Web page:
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The eye of the beholder.

2004-06-25 - 3:21 p.m.

There was a comment on this recent post of Sparkler’s:

There is a very fine line between chivalry and misogyny.

My initial reaction was to say no, there wasn’t and it was a disservice to the former word to associate it with the latter. But it got me thinking and I decided to explore it a bit deeper than a simple comment would allow.

First let me say that this was the first time the word “chivalry” had popped up. Prior to that comment it had been about “manners” and “gracious” and “courteous” behaviour. To me, much of what this person might call “chivalry” is what I call “being polite”. I’m not quite sure why I make this distinction but maybe it’s because I think of “chivalry” as being tied exclusively to how men act towards women, whereas I tend to think of things along this line as being more encompassing. My comment prior to this one had stated “I … make an effort to get doors and give up my seat on the bus for people who are older, pregnant, etc.” so it was, for some reason, a bit jarring to see “chivalry and misogyny” trotted out.

Giving that statement a bit more consideration, I think maybe there is indeed a line (though “fine” would be up for debate in my mind) and that might be more in the motive behind behaviour than in behaviour itself. If a man does, or offers to do, something for a woman because he doesn’t believe she can do it for herself, despite evidence to the contrary, is that misogyny? I concede a maybe on that one. What about the effect of perception; if a woman is offended by such an offer, no matter the motive behind it, is that what makes the difference and the scales tip towards misogyny? I’m a bit less convinced.

Look at door-holding. A man gets there first, the door is heavy, he thinks the woman behind him would struggle with it so he holds it for her. The woman is offended that the man would presume she couldn’t open a door for herself. Is this a true instance of the man acting misogynistically? I don’t know the answer to that, though I do know that some people would say ‘yes’ and others ‘no’.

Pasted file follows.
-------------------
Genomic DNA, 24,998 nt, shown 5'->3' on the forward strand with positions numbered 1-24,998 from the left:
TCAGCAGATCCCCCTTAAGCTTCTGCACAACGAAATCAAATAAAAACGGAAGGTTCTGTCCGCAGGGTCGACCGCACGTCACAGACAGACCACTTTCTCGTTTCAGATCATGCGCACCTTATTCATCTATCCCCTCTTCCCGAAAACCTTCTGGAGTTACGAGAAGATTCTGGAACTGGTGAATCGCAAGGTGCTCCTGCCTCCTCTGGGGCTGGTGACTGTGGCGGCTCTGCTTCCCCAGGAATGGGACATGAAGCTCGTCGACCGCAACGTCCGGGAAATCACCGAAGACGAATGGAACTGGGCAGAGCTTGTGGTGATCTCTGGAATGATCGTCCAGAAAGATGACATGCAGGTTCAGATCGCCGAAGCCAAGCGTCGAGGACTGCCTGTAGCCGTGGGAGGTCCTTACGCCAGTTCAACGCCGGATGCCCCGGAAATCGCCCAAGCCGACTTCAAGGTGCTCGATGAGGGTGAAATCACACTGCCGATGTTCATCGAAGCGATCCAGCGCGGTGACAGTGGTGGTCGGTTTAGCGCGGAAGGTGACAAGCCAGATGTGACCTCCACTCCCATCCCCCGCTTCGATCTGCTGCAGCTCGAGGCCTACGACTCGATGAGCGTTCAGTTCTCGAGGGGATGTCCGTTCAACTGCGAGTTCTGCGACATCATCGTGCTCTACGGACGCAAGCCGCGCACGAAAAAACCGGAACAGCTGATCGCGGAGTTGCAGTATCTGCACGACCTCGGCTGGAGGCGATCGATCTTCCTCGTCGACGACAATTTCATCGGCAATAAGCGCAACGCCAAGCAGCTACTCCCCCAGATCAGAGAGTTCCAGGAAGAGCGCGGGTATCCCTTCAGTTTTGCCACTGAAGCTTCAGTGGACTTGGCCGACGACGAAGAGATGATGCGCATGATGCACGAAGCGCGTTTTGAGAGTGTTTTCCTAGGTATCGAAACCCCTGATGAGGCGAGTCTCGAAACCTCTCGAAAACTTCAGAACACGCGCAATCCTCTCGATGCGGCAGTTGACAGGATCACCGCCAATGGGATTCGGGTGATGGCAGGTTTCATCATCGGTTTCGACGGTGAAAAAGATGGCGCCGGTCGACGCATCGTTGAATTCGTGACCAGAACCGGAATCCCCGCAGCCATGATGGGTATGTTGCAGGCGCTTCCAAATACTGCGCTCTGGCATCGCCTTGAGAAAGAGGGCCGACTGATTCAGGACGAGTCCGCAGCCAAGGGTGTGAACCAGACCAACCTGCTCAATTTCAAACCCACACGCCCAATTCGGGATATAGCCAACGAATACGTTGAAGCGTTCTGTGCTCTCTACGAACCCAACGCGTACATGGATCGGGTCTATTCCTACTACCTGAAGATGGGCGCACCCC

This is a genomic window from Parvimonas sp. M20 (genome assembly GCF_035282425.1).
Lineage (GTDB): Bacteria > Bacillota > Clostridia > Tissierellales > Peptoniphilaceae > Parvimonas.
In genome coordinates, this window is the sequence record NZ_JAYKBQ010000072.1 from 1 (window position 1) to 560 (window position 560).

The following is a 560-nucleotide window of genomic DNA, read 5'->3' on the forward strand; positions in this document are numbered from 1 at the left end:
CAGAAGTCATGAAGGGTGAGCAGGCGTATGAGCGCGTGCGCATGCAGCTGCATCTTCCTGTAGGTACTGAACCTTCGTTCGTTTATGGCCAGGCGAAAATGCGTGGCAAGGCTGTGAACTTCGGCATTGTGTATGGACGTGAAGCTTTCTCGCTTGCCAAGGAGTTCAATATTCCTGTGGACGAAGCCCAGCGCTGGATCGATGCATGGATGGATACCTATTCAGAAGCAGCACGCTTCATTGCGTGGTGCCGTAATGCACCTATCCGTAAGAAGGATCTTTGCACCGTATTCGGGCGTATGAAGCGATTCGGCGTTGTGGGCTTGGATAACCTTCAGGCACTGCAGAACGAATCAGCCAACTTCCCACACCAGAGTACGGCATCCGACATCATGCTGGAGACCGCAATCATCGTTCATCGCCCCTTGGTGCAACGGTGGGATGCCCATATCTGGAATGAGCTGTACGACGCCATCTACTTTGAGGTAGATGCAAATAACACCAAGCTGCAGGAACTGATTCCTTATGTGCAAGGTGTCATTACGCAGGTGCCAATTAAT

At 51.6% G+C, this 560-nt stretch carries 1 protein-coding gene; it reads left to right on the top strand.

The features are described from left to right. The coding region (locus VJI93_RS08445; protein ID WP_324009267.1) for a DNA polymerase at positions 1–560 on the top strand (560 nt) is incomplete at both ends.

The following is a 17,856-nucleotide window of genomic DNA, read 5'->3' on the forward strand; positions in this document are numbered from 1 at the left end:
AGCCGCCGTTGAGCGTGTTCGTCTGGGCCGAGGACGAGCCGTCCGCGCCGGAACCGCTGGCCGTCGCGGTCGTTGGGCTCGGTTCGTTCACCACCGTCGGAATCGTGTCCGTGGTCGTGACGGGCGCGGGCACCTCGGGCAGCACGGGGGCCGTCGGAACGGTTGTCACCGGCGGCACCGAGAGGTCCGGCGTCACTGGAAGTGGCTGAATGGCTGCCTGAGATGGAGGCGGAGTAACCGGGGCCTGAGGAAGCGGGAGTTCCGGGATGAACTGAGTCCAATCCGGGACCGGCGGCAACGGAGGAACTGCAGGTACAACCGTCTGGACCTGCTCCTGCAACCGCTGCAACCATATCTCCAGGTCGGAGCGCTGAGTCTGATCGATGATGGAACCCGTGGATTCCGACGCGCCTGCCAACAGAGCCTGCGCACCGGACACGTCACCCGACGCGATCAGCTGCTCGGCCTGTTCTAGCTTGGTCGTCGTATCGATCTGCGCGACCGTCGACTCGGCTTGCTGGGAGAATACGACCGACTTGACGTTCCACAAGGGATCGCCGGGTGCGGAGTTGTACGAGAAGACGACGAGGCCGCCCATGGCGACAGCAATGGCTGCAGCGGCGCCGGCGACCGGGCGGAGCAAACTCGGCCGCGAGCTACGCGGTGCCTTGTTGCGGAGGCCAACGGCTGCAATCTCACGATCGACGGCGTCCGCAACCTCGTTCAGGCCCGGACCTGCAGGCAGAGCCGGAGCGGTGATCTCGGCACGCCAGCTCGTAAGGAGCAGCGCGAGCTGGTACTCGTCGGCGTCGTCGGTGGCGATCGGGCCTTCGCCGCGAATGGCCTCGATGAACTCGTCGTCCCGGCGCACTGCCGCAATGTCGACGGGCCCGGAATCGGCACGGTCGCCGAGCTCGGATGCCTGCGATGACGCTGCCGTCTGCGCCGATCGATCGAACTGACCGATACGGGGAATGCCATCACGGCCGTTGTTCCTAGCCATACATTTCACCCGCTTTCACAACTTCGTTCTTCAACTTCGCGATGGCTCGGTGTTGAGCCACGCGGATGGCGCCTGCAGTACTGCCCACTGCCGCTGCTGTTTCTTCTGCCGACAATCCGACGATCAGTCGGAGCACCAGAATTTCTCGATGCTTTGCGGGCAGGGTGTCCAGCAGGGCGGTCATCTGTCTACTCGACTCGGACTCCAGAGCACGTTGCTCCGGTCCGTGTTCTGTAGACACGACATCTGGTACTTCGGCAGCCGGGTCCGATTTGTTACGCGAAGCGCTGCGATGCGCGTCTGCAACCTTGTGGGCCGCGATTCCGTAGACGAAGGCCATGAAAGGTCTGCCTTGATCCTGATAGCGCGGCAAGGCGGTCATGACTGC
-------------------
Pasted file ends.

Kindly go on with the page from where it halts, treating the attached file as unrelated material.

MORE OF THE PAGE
What I do know is that, in my world, it’s polite if the one that gets to the door first holds it for the next person and doesn’t let it shut in his or her face. People should cede seats on the bus to pregnant women, offer to carry bags for the elderly or even to anyone who’s struggling under an obviously too-heavy burden, etc.

I once had a mechanic tighten my fan belt and turn down payment when I offered it to him. When I asked if he was sure, he looked me up and down and said with a shrug, “Sure. You’re good looking. I wouldn’t do it for an ugly guy.”

I grinned a thanks and put my wallet away (there’s a bit more to it like the fact that I was pretty young and not making much money, we’d done some chatting under the hood and I’d mentioned some repairs I’d done myself on my car which seemed to impress him, etc.). My roommate was horrified when I told her about it and said she would have been offended and insisted on paying for it.

Was the mechanic being misogynistic? Not in my mind. It was less than 10 minutes work for him and didn’t involve any parts replacement, he felt he was paying me a compliment (and I actually believe he was just joking and would too have done it “for an ugly guy”), and he won my repeat business when I did need a major repair. I also think that the intention behind behaviour or words should be weighed before crying foul.

Was he being misogynistic in my roommate’s mind? You bet.

But I contend that women have fewer natural/social advantages in this world than men (I’m lucky that in Canada I experience fewer social disadvantages than I would elsewhere, but there is very little I can do about biology - no matter how much I exercise I will never be as strong as many men who don’t) and I see nothing wrong with using any advantages life hands you, so long as nobody else is hard done by as a result.

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